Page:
A company showing a positive net profit in its statement of comprehensive income doesn’t necessarily indicate a positive cash flow. Neither does a positive net profit suggest that it may be doing well. To determine a company’s overall financial health looking at the profit figure isn’t enough. There are multiple factors that have to be analyzed. (A topic for another blog post, perhaps.)
Coming back to the profit vs. cash flow debate. So, what is cash flow exactly? Cash flow is the amount of cash the company has after it has paid all its bills (direct and indirect costs such as rent, salaries etc.) and other relevant expenses. Cash flow indicates the company’s ability to turn its assets into cash. In contrast, profit is money left after deducting expenses from the revenue (Basically, profit= revenue-expenses). A company can generate a positive net profit. Still, it may have, for example, made significant investments in long-term assets such as equipment, or it may have extended credit to its customers leading to an increased amount of receivables (and hence more money on hold there). These factors can reduce the company’s cash flow even though it is making a profit on paper. A negative cash flow indicates poor liquidity of the company. This means the company faces difficulties paying its bills and meeting its financial obligations.
In summary, profitability does indicate a company’s financial health. However, cash flow tells us about the company’s liquidity, i.e., whether it can have enough cash to pay its expenses and invest for growth in the future.
Expert Outsourced Cash Flow Projections from EA
Many startups and small businesses fail due to poor cash flow management. Poor cash flow management can make even a profitable company face liquidity problems. EA’s Outsourced Cash Flow Projections help clients ensure they have adequate cash to meet their operational and strategic commitments. The business environment today is constantly changing. Companies that plan early and keep up to date gain an edge over their competitors. Cash flow projections help companies estimate the expected cash inflow and outflow in the future, allowing them to prepare for the future. Companies can have a clear picture of their expected cash position, enabling them to identify potential cash flow problems in advance.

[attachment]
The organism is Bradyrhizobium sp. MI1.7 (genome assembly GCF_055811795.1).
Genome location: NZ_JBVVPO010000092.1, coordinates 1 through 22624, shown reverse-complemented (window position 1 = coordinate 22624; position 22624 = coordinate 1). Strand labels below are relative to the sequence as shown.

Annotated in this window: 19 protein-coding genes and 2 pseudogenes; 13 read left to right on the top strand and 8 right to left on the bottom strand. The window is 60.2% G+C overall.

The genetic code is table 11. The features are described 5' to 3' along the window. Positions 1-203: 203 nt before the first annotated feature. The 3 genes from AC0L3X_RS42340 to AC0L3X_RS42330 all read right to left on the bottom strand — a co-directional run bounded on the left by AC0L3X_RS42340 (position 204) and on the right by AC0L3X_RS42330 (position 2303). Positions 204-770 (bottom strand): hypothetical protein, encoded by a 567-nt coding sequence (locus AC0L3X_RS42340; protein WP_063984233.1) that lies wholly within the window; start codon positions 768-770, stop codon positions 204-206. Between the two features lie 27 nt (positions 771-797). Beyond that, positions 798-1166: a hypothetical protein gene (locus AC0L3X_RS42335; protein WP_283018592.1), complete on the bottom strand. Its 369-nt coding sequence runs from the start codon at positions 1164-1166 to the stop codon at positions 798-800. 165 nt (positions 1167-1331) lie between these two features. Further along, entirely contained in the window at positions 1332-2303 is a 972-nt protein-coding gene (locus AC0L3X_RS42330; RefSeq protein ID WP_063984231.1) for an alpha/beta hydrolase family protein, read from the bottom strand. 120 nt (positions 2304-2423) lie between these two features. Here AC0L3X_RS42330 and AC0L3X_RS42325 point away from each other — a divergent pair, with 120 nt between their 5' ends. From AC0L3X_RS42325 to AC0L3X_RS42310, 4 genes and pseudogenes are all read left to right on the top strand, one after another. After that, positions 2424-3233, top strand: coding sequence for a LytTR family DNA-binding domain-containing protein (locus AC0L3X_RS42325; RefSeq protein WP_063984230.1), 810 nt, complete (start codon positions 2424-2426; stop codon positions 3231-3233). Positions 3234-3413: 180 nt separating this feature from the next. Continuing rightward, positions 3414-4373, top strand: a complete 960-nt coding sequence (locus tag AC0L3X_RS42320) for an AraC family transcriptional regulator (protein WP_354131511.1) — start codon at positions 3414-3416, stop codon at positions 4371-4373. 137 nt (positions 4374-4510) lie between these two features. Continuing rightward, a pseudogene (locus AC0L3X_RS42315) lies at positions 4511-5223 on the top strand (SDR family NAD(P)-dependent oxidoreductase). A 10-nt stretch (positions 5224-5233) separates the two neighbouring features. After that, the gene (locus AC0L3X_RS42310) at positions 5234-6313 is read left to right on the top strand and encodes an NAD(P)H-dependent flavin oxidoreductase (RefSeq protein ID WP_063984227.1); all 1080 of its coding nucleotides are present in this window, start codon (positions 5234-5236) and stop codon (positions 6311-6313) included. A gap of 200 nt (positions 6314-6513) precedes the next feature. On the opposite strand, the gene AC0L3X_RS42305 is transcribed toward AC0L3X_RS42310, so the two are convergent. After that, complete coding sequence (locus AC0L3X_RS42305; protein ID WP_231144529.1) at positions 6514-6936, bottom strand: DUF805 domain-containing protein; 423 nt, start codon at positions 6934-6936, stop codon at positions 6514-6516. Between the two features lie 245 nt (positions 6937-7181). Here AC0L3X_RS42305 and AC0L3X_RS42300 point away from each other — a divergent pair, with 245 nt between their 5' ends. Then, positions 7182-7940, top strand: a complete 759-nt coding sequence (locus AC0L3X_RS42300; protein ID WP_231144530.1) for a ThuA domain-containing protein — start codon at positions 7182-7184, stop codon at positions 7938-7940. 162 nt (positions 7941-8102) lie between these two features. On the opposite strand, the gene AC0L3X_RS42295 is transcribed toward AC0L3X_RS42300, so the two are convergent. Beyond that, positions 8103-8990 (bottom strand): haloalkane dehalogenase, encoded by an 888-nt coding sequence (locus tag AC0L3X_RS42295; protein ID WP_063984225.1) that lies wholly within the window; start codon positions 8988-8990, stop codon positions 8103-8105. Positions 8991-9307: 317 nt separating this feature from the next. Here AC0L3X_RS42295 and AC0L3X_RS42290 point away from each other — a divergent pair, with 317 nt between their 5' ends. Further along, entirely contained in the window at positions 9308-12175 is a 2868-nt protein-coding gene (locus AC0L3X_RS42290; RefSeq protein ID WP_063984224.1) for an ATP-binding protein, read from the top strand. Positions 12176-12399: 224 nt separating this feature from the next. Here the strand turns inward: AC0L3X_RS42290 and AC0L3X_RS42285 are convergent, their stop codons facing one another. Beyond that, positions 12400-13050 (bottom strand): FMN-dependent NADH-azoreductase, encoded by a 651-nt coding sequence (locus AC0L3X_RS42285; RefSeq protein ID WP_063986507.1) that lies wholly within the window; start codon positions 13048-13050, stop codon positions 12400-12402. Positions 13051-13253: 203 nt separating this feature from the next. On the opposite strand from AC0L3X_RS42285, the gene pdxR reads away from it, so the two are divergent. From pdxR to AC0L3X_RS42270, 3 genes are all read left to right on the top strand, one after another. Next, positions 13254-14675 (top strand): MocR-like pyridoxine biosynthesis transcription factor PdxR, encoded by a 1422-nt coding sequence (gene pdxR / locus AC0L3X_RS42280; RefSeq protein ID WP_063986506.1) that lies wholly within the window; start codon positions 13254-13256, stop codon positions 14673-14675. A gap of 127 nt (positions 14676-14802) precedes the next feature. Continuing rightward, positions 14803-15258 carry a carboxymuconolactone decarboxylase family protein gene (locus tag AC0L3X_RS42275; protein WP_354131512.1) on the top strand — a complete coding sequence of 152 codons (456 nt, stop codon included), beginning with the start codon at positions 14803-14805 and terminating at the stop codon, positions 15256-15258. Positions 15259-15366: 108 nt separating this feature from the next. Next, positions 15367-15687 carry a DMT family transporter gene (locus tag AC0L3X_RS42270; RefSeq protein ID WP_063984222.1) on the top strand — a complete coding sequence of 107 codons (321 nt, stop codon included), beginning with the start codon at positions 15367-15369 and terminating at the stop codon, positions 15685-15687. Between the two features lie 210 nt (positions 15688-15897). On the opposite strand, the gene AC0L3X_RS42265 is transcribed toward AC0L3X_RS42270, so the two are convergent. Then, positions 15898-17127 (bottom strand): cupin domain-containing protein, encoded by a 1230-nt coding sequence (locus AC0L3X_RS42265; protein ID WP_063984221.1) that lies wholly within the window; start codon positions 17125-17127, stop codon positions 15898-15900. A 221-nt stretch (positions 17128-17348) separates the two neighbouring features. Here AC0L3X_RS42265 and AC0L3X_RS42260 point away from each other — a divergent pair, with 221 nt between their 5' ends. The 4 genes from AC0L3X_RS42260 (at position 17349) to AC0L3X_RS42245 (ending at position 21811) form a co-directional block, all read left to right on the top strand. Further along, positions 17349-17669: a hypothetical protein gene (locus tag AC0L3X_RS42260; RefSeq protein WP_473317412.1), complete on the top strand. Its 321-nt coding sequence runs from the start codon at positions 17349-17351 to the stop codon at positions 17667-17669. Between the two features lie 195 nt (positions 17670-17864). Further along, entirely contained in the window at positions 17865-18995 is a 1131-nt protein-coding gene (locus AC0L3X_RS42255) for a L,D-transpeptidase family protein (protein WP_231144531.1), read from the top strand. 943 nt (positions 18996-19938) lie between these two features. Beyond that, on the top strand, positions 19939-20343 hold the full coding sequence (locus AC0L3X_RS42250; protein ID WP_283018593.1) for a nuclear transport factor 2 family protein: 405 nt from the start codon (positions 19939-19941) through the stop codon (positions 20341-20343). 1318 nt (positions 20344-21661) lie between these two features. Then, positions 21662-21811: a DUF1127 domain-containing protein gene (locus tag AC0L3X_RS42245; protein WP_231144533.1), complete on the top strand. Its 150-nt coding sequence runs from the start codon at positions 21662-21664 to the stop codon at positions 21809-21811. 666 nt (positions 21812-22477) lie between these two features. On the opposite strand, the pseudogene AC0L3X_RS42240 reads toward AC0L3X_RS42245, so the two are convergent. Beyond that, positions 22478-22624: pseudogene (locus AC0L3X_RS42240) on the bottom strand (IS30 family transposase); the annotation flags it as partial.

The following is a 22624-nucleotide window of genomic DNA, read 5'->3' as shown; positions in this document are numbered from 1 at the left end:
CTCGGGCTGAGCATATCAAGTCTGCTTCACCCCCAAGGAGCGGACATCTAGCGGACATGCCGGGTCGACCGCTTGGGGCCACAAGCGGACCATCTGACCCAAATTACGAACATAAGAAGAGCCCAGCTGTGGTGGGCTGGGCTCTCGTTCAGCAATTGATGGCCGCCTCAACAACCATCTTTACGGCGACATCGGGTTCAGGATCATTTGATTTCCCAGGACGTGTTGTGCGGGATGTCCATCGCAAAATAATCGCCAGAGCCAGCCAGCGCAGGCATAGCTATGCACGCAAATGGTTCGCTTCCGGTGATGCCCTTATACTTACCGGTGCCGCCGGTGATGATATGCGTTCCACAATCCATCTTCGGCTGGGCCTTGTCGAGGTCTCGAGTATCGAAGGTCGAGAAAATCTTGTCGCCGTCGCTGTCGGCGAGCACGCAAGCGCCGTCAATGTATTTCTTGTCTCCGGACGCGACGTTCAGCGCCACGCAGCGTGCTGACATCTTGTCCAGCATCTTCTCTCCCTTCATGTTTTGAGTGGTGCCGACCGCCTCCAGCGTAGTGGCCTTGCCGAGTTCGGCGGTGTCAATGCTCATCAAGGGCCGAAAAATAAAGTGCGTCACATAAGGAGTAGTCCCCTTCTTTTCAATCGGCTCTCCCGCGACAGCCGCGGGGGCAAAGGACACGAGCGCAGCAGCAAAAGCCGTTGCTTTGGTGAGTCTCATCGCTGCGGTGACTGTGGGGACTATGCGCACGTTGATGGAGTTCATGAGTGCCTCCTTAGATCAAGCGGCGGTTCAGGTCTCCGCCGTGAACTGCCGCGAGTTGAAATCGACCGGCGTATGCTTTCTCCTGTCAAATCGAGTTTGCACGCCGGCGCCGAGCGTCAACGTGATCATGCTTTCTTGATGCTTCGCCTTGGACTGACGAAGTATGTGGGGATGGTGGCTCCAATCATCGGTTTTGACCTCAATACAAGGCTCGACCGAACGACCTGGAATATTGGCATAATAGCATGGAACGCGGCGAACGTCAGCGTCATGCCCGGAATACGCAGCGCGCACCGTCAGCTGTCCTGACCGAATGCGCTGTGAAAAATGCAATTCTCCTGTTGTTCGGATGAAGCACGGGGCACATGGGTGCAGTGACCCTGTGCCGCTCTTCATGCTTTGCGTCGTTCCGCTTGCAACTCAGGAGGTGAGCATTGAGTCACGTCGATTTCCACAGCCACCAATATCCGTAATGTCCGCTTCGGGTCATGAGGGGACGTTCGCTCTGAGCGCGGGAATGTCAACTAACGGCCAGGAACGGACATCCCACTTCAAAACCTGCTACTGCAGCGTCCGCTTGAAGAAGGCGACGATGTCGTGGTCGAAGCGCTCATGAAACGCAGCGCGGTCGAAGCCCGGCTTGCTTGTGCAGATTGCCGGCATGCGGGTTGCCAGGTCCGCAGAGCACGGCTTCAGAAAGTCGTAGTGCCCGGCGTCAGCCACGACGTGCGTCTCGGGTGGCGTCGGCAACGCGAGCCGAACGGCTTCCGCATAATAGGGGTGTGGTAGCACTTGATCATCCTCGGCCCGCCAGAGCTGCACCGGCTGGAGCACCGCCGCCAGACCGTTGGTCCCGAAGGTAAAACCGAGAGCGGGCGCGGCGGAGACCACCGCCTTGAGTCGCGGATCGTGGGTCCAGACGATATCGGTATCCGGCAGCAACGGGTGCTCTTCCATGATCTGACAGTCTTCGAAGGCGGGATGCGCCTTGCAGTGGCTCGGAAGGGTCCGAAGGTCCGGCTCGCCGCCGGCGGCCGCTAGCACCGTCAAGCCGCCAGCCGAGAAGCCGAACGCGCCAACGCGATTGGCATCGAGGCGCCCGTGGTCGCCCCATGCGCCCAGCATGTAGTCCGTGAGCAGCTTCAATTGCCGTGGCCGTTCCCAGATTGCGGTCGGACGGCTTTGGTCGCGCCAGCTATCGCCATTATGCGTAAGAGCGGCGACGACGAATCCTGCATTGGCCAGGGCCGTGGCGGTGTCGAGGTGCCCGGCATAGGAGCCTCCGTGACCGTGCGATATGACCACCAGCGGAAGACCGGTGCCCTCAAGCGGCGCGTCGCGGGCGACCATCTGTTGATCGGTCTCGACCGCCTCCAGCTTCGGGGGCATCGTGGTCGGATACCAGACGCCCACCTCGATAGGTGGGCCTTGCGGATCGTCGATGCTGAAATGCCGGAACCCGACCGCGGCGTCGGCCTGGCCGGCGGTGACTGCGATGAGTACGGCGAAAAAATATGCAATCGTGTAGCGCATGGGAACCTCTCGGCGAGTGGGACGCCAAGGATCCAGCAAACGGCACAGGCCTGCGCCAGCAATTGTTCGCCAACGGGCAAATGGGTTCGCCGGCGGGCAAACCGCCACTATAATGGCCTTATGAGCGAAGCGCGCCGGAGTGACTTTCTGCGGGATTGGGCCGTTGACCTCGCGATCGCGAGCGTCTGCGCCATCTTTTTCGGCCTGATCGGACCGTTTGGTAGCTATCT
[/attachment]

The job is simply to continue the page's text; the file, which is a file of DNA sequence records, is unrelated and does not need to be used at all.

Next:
Let EA’s Cash flow projections help your company make informed decisions about its finances by:
- Anticipating future cash needs: By projecting future cash inflows and outflows, companies can better plan for their cash requirements and make arrangements to secure funding if necessary.
- Managing debt: Companies can use cash flow projections to assess their ability to meet debt obligations, such as loan repayments and interest payments.
- Forecasting cash surpluses: If the projections show that the company will have a cash surplus, the management can make informed decisions about investing or utilizing that cash.
- Identifying cash shortfalls: Cash flow projections can help companies identify when they may be facing a cash shortfall and take steps to address the problem before it becomes critical.
- Improving financial planning: By providing a clear picture of expected cash inflows and outflows, cash flow projections can help companies make better decisions about their future financial planning and investment.
This guide answers questions like what is cash flow, how it’s different from profit, and how cash flow projections can prevent companies from facing solvency and liquidity problems. Profit and cash flow are often wrongly interpreted as the same thing. They are, in fact, two different metrics. Profit may indicate a company’s financial health; however, if a company doesn’t have enough cash flow, it may have liquidity problems. Cash flow projections provide companies with valuable information as they prepare for the future. Using this information, companies can make informed decisions about their finances and take proactive steps to manage their cash flow and financial health. Therefore, it won’t be wrong to state that cash IS indeed king in business. However, businesses must carefully manage their cash flow to ensure they have enough to keep moving forward.